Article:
Matt Levy - Para Sports - PlayersVoice
Matt Levy - Para Sports - PlayersVoice

Para Sports

50 surgeries, one dream

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50 surgeries, one dream

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There is a photo of me on my website from when I was born, premature at 25 weeks, vision-impaired and with cerebral palsy.

 

It was a struggle when I was little. I went through more than 50 surgeries to my brain, my heart, my lungs, my ears and other parts of my body. I still have a shunt that drains fluid from my brain to my stomach. Most people have a mechanism that releases pressure from the brain. I don’t.

 

I probably spent 90 per cent of the first five years of my life in hospital. It was normal for me. I don’t remember many of the operations from when I was little, but it couldn’t have been easy on mum and dad. I’ll be forever grateful to them for all they did for me.

 

I didn’t learn to walk properly until I was around six or seven. Prior to that, I used to roll around on a flat board with wheels on it. A scooter-type thing. But over time, things improved. I had a few hospital-free years towards the end of school. And here I am now.

 

I don’t hide away from those stories of hardships. I’m actually quite proud of them. There was a lot of resilience and positivity needed to get through that period of my life. It has helped shape the man I am today.

 

I created the website as a way of showcasing who I am, what I’m all about, what I’ve done and where I’m going, and I guess the photo is there to show people where I’ve come from and what I am today.

 

It’s good to look at that picture and know how far I’ve come in the 31-and-a-bit years that I’ve been on this earth. The journey that I’ve taken will hopefully inspire people.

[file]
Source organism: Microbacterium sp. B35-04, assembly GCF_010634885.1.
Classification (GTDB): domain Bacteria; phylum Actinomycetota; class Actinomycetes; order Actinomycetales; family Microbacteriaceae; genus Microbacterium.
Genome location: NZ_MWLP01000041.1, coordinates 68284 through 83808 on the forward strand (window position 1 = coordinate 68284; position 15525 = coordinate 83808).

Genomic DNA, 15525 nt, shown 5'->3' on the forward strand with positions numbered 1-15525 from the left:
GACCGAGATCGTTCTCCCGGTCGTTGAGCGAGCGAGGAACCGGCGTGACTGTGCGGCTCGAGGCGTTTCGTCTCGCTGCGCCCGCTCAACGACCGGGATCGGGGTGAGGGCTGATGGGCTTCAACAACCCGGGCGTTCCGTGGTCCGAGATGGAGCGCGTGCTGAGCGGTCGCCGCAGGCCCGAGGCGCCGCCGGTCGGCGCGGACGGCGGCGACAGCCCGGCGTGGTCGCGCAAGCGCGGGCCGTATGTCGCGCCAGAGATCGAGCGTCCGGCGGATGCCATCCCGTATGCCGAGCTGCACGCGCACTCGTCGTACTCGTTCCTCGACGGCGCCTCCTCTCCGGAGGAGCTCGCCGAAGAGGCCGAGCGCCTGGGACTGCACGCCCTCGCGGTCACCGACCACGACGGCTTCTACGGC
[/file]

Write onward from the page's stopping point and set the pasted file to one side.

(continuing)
I have always believed in being positive. If I could talk to the baby in that photo, I guess I would tell myself to stick in there. I’d say, ‘You’re going to be all right. There’s always light at the end of the tunnel and opportunity at the end of the rainbow. You never know what’s going to happen in the future, but you can always create your own lessons and your own stories from what you’re doing’.

 

I guess it’s really about learning from what you do every day to make you a better person. In a nutshell, that’s what I’d tell my younger self.

 

 

FIFTEEN METRES I’LL NEVER FORGET

I started learning to swim when I was 12. It wasn’t about being competitive or winning medals or anything like that. It was mainly for health reasons. To keep my body moving.

 

Over time, I realised I was fast. There was a real sense of amazement in that. I’d spent much of my life pushing my body just to do normal everyday things and now I’d discovered that I had a physical talent. It was quite a thrill.

 

As I trained more, my swimming started to feel effortless. I would get to a competition, knowing I had done the work, and I would feel fast and effortless through the water. It was encouraging. It spurred me on to push harder.

 

Photo: Australian Paralympic Committee

 

My first international meet was in 2002, which means I’ve now been swimming for Australia for 16 years now. When people ask me if any particular memory stands out in all my years swimming for Australia, I usually say, ‘It’s not one moment, it’s many moments’.

 

But if I had to pick one – a moment in time from my career that stands out in my mind – I guess it was back in 2012 at the London Paralympic Games when we won gold in the 4x100m freestyle relay.

 

Everything kind of came together at the right time. I dived in as the second swimmer and we were about 14, 15 metres in front of the rest of the world.

 

That felt pretty good! I think I ended up getting mowed down a little bit, but it felt pretty amazing being that far in front, trying to hold a lead on the second leg of the relay. We ended up winning quite narrowly, but overall it was just amazing to come together as four individuals and put it together on the day.

 

 

Obviously we celebrated afterwards, but the relay was on the second day of a 10-day competition, so we had to keep the celebrations under wraps a little bit.

 

There were a few late nights after the meet. At all the Paralympics I’ve been to, we always have about three days after the competition to let our hair down a bit and it always gets a bit rowdy.

 

The McDonald’s gets a workover. We’ve been known to have a bit of a binge! I heard McDonald’s have reneged on their Olympic sponsorship for Tokyo. There might be a protest from the athletes because they all like their Macca’s after a competition.

 

 

             

 

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